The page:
Beard was converted from a defensive lineman while playing with the University of Alberta Golden Bears and has since put on “a little over 100 pounds.”
Ask what it was like to add that much weight, the six-foot-five, 327-pound Beard smiled and said: “It’s delicious.”
He became the Eskimos starting centre halfway through last season.
Boateng is still grateful for the Eskimos giving him a chance to play as a rookie in 2017 and to become a full-time starter in ’18.
“I’m in an organization right now that sees the potential in me, which gave me that chance – especially in 2018 – to be that guy,” he said. “I’m just trying to make sure that I don’t disappoint anyone upstairs or anyone in the crowd or on the field.
“With every accolade that you do acquire, you get a taste of that success, and once I get a taste of that success, I want to get to that next level. I want to keep expanding my craft and adding more tools to the tool box.
“And I’m around a great group of guys, especially on the defensive line with Almondo Sewell, (Nick) Usher, Mike Moore and Coach (Demetrious) Maxie. Everyone, there is challenging me and helping me to become a better player.
“It’s just been a lot of lessons, to be honest with you,” he added. “It really stems back to this coaching staff upstairs that gave me the opportunity back in 2017.”
Boateng also said he probably wouldn’t have developed as fast as he did without being able to learn from great pass rushers like Phillip Hunt and Odell Willis during his rookie year.
“The award is nice, but the end goal is to win the Grey Cup,” Boateng pointed out.
Free agents valuable commodities
Whyte, who grew up in White Rock, B.C., was signed in mid-season in 2015 just before he was about to get a job “in the real world” while Diggs, 23, who was homeless and separated from his family as a youth, was recruited out of the United States.
Whyte, 34, has kicked a league-leading 47 field goals, including 25 in a row to recently tie his Eskimos club record, despite having to adjust to a new holder in backup quarterback Logan Kilgore this season.
“I’ll never forget the day Logan pulled me off to the side and said, ‘Hey, I want to be perfect at this. Tell me exactly what you want,’ ” said Whyte, 34. “After that talk, we went 25 straight.”
Whyte booted a career-high and team-record seven field goals in a game twice this year and has also made 32 of 33 convert attempts. In addition, he had 35 punts and 24 kickoffs while filling in for Hugh O’Neill over the six games the punter/kickoff specialist was on the six-game injured list.
“It’s always good to get an award, but ultimately, I want a Grey Cup,” he said. “I want another ring on my finger.”
Diggs has played in all 17 games, starting the first 15 games at weak-side linebacker while free-agent acquisition Jovan Santos-Knox recovered from a foot injury. He made the most of his opportunity, with 64 defensive tackles, 10 special teams tackles, two quarterback sacks, one forced fumble, two fumble recoveries and an interception.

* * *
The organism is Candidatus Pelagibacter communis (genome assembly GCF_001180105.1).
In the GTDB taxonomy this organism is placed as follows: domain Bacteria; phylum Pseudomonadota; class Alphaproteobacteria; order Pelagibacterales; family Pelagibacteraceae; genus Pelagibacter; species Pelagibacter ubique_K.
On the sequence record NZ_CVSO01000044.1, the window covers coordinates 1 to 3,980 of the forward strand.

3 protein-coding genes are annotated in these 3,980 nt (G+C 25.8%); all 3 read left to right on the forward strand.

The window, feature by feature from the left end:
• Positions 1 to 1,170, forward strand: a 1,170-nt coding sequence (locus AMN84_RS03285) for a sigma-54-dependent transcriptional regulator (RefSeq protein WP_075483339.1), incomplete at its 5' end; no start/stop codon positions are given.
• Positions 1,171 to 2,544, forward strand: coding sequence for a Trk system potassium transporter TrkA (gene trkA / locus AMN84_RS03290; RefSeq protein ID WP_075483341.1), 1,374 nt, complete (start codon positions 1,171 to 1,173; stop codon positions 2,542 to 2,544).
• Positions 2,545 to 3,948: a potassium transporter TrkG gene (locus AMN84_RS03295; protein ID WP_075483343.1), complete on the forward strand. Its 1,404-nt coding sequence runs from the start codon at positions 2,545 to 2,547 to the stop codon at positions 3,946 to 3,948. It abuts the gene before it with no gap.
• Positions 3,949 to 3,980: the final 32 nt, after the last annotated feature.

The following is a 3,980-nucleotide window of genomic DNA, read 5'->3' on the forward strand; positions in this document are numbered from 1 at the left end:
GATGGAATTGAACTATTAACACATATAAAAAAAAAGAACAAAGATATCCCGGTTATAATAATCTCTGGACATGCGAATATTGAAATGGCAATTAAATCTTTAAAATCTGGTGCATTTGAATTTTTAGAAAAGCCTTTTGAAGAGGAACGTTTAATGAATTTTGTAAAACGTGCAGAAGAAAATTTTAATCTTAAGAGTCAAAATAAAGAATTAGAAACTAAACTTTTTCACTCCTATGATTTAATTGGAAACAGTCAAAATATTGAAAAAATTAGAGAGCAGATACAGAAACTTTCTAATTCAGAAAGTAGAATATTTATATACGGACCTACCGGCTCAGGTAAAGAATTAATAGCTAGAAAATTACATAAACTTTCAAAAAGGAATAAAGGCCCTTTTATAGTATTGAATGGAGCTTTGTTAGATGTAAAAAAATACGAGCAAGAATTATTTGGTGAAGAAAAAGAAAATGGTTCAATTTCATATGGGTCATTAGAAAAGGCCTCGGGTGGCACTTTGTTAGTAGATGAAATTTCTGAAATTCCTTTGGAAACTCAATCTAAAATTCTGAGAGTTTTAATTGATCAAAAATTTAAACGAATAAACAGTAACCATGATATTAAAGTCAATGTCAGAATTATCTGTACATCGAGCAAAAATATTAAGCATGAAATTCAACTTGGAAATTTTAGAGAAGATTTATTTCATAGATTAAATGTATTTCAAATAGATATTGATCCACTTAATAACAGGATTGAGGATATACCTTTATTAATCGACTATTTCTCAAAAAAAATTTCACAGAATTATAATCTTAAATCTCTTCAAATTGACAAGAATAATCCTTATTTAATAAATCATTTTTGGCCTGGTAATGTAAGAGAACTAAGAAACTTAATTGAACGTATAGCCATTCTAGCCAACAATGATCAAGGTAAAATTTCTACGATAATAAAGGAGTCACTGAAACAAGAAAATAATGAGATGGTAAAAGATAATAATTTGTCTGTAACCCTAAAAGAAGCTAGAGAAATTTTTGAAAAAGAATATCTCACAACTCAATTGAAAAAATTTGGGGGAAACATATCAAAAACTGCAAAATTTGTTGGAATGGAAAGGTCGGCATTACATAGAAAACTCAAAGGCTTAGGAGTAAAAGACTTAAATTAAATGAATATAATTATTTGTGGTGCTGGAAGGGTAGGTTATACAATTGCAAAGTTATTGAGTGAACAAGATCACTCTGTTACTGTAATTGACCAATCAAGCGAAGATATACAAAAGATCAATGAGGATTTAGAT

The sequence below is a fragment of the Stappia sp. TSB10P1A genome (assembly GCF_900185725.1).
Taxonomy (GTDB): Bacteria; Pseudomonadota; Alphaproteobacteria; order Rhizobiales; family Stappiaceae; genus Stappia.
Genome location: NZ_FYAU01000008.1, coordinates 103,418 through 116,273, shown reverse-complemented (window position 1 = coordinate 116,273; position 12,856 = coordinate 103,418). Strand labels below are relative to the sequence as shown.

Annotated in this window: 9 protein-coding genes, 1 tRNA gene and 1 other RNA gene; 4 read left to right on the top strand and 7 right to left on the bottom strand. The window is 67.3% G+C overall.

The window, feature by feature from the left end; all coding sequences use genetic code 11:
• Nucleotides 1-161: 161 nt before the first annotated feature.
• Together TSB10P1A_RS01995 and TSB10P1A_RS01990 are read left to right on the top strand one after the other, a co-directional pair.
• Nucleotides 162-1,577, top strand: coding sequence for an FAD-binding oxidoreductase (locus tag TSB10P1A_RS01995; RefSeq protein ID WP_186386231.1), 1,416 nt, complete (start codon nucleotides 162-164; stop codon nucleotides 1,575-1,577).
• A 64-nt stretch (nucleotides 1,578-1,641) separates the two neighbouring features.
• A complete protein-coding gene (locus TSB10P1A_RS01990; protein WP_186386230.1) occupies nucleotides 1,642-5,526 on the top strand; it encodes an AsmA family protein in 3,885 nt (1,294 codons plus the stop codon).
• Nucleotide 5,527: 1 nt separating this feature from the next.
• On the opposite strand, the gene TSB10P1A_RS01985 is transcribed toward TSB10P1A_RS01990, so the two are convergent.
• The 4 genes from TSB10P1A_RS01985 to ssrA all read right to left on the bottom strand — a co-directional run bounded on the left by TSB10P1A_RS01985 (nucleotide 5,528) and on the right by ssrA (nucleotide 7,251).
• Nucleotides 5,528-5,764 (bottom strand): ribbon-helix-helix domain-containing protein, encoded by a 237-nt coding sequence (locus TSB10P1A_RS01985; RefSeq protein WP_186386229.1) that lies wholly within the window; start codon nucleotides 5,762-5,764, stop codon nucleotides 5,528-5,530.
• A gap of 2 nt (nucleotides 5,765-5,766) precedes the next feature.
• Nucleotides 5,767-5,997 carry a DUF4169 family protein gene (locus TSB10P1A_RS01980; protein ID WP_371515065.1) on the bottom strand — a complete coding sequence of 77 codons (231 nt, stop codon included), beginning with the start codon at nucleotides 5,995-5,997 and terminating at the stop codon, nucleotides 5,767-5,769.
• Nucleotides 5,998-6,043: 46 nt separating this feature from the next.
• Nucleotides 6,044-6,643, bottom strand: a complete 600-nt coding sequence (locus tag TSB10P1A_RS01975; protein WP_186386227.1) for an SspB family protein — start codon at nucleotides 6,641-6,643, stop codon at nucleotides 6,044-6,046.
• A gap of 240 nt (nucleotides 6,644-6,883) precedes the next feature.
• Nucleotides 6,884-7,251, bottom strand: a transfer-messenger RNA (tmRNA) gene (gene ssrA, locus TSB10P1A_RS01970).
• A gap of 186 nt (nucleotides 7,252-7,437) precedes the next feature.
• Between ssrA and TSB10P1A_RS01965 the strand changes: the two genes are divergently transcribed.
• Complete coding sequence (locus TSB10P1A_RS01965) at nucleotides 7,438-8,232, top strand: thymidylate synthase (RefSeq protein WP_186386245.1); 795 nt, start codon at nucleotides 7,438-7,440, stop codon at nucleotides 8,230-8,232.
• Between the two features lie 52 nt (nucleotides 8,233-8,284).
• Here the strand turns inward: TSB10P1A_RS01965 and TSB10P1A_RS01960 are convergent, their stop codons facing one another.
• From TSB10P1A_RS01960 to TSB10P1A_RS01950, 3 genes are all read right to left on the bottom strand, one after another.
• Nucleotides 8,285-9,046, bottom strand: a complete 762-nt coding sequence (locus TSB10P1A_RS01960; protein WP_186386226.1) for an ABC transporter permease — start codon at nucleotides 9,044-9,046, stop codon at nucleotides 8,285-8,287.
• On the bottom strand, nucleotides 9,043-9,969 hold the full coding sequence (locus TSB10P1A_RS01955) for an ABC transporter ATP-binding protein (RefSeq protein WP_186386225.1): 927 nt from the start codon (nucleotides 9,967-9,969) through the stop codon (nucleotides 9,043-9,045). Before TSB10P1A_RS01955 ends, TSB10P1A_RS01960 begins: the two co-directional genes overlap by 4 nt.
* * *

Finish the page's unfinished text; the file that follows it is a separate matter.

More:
“Great addition,” Boateng said. “This was brand new to him – Canada and the CFL – and he’s shown that he’s capable and versatile enough to play within the box (to help stop the running game) and also in coverage. He’s the reason why when we started this season, our defence was impeccable. He was there on the boundary side with Mondo (nosetackle Almondo Sewell) and me and really helped solidify the edge.”
Diggs lived out of his mother’s late 1990s Oldsmobile in elementary school and started sleeping on a park bench in Chicago in Grade 4 while staying with different friends. It wasn’t until his sophomore year of high school that he found a stable environment when John and Nancy Zea, parents of twins brothers who had been going to school with him since Grade 5, took him in and combined with Downers North High School football coach John Wander to provide the support and discipline he didn’t have as a child.
Asked where he would be without football, Diggs said: “Not here. Dead or gone. Locked up. Out working at McDonald’s somewhere. I wasn’t always the greatest of people.
“I’ve been through a lot of BS, but thanks to the Zeas and thanks to the Downers Grove community (a Chicago suburb), I’ve also had a lot of great success, too. It’s awesome to have this (award), and it’s a great testament to Diamond Grove and Zeas and everyone who has helped me. It’s finally starting to pay off.”
That’s why he always takes a few minutes every day to reflect upon his life and be appreciative for what he has.
“I never thought I was coming to Canada,” he said. “I never thought I was going to be in the CFL, never thought the NFL (he had a tryout with the Washington Redskins in 2018) or whatever the situation I was in, I never even thought I was going to college.
“I do take certain things for granted, but I’ll never take football for granted ever again,” he added. “I’ll never take having meals to eat for granted ever again. … You’ve got to take your five or 10 minutes every day just to say thank you to whatever it is that you believe in.”